Backblaze, a company that has long offered to back up data sitting on personal computers for $5 per month, is announcing today a major expansion: It’s launching a new service to store files for developers’ web applications.

The new Backblaze B2 service will cost one-fourth the price of the widely used S3 storage service from public cloud market leader Amazon Web Services. The price — half a cent per GB per month — will also undercut object storage services from CenturyLink, Google, Microsoft, Rackspace, and Verizon.

Backblaze has opened up a private beta waiting list for the new service, which will become fully available by the end of the year.

Of course, there is the matter of entering a highly competitive market. And Backblaze provides the service out of its one and only data center in the Sacramento, California, area. And there is no enterprise-friendly service-level agreement (SLA) for the new service at this point. And there is no developer ecosystem around Backblaze.

But the numbers speak for themselves.

“Whether it’s for hosting websites or building applications, all these different things, the key thing is our pricing is dramatically, dramatically lower,” Backblaze cofounder and chief executive Gleb Budman told VentureBeat in an interview.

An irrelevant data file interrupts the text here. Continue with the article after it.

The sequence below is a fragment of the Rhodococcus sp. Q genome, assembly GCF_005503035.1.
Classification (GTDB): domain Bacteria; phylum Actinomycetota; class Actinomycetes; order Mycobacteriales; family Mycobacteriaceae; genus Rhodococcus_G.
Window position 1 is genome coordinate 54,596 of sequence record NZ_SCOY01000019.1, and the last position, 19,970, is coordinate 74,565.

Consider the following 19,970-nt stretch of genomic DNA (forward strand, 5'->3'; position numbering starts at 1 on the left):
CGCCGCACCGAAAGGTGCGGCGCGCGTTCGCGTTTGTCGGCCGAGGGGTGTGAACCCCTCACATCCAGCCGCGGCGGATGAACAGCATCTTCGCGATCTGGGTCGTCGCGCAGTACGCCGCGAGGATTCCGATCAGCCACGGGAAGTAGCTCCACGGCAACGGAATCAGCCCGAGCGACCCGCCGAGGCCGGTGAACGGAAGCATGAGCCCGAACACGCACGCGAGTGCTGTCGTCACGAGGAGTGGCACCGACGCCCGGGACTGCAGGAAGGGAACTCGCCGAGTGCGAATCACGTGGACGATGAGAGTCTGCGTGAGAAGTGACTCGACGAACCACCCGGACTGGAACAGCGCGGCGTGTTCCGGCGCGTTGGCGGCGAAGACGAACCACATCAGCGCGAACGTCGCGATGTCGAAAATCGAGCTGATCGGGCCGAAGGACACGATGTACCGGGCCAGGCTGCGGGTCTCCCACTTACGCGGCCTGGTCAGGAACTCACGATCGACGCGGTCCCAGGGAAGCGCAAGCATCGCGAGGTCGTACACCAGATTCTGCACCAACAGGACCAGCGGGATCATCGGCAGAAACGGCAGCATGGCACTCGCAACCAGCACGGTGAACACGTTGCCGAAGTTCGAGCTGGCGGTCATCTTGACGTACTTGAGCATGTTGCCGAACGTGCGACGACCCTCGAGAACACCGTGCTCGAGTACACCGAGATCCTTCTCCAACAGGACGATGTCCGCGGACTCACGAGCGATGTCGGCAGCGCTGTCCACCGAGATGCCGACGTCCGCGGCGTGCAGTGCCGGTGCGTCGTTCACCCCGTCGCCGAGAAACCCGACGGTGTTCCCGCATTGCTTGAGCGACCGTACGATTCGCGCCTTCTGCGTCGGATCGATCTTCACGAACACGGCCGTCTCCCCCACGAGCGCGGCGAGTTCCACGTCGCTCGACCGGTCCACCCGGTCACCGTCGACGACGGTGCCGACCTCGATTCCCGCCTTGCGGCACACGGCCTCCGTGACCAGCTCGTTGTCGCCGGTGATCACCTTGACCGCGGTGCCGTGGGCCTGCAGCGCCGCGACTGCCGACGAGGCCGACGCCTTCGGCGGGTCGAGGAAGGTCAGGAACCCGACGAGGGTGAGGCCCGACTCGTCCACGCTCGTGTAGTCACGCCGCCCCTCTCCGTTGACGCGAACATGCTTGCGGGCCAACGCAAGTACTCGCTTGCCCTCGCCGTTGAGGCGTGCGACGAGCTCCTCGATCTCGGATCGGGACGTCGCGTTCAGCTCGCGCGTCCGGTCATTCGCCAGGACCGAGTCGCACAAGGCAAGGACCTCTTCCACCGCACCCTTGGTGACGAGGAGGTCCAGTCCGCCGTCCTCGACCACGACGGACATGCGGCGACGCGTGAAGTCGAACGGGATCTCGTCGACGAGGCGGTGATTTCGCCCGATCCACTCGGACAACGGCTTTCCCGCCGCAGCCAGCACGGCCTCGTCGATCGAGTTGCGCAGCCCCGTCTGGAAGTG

Backblaze B2 users can access the service through a graphical user interface (GUI), a command line interface (CLI), or an application programming interface (API).

Above: Backblaze B2 users can access the service through a graphical user interface, a command line interface, or an application programming interface.

Image Credit: Backblaze

The service could well work as an alternative to S3, even if other parts of applications are running on Amazon Web Services, Budman said. But it could also work as a viable data backup service. (AWS outages, anyone?)

Backblaze started in 2007 and is based in San Mateo, California. The company took on a $5 million funding round in 2012.